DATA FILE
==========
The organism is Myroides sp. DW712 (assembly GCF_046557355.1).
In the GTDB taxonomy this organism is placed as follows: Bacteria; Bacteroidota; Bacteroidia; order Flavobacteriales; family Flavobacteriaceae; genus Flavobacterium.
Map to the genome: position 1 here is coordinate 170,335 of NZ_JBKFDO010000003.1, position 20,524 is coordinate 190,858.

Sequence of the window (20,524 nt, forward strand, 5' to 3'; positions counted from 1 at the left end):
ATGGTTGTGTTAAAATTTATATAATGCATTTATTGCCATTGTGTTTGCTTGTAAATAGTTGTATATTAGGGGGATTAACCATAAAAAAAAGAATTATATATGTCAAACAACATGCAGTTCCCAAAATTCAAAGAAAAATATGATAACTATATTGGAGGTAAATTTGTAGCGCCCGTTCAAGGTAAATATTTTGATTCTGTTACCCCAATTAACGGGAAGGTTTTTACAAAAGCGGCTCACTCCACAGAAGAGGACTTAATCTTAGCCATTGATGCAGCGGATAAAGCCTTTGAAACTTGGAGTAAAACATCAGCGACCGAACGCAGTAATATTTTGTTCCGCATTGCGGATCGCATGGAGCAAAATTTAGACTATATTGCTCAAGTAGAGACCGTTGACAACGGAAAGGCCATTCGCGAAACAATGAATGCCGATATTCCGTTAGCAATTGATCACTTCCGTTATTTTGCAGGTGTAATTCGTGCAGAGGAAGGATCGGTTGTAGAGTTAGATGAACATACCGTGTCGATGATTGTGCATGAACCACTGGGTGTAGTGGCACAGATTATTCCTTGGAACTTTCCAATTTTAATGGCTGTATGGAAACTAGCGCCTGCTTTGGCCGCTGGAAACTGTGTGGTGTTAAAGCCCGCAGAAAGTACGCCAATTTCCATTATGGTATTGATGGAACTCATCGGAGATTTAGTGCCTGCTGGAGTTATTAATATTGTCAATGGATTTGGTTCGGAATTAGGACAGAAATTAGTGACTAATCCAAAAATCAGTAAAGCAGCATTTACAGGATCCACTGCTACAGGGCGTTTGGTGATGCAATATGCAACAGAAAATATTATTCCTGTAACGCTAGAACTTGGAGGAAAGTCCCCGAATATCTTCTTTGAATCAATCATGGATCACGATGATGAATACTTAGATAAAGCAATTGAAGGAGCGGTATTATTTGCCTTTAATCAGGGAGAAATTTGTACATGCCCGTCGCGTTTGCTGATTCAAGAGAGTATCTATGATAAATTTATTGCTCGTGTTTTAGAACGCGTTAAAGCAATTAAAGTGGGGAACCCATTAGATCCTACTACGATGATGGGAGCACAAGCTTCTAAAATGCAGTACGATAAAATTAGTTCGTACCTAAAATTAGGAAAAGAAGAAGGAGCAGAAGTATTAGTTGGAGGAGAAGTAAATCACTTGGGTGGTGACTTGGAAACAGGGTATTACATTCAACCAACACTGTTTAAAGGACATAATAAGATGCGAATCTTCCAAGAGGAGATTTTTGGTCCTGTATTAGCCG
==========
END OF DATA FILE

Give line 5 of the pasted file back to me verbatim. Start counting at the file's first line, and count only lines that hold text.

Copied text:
ATGGTTGTGTTAAAATTTATATAATGCATTTATTGCCATTGTGTTTGCTTGTAAATAGTTGTATATTAGGGGGATTAACCATAAAAAAAAGAATTATATATGTCAAACAACATGCAGTTCCCAAAATTCAAAGAAAAATATGATAACTATATTGGAGGTAAATTTGTAGCGCCCGTTCAAGGTAAATATTTTGATTCTGTTACCCCAATTAACGGGAAGGTTTTTACAAAAGCGGCTCACTCCACAGAAGAGGACTTAATCTTAGCCATTGATGCAGCGGATAAAGCCTTTGAAACTTGGAGTAAAACATCAGCGACCGAACGCAGTAATATTTTGTTCCGCATTGCGGATCGCATGGAGCAAAATTTAGACTATATTGCTCAAGTAGAGACCGTTGACAACGGAAAGGCCATTCGCGAAACAATGAATGCCGATATTCCGTTAGCAATTGATCACTTCCGTTATTTTGCAGGTGTAATTCGTGCAGAGGAAGGATCGGTTGTAGAGTTAGATGAACATACCGTGTCGATGATTGTGCATGAACCACTGGGTGTAGTGGCACAGATTATTCCTTGGAACTTTCCAATTTTAATGGCTGTATGGAAACTAGCGCCTGCTTTGGCCGCTGGAAACTGTGTGGTGTTAAAGCCCGCAGAAAGTACGCCAATTTCCATTATGGTATTGATGGAACTCATCGGAGATTTAGTGCCTGCTGGAGTTATTAATATTGTCAATGGATTTGGTTCGGAATTAGGACAGAAATTAGTGACTAATCCAAAAATCAGTAAAGCAGCATTTACAGGATCCACTGCTACAGGGCGTTTGGTGATGCAATATGCAACAGAAAATATTATTCCTGTAACGCTAGAACTTGGAGGAAAGTCCCCGAATATCTTCTTTGAATCAATCATGGATCACGATGATGAATACTTAGATAAAGCAATTGAAGGAGCGGTATTATTTGCCTTTAATCAGGGAGAAATTTGTACATGCCCGTCGCGTTTGCTGATTCAAGAGAGTATCTATGATAAATTTATTGCTCGTGTTTTAGAACGCGTTAAAGCAATTAAAGTGGGGAACCCATTAGATCCTACTACGATGATGGGAGCACAAGCTTCTAAAATGCAGTACGATAAAATTAGTTCGTACCTAAAATTAGGAAAAGAAGAAGGAGCAGAAGTATTAGTTGGAGGAGAAGTAAATCACTTGGGTGGTGACTTGGAAACAGGGTATTACATTCAACCAACACTGTTTAAAGGACATAATAAGATGCGAATCTTCCAAGAGGAGATTTTTGGTCCTGTATTAGCCG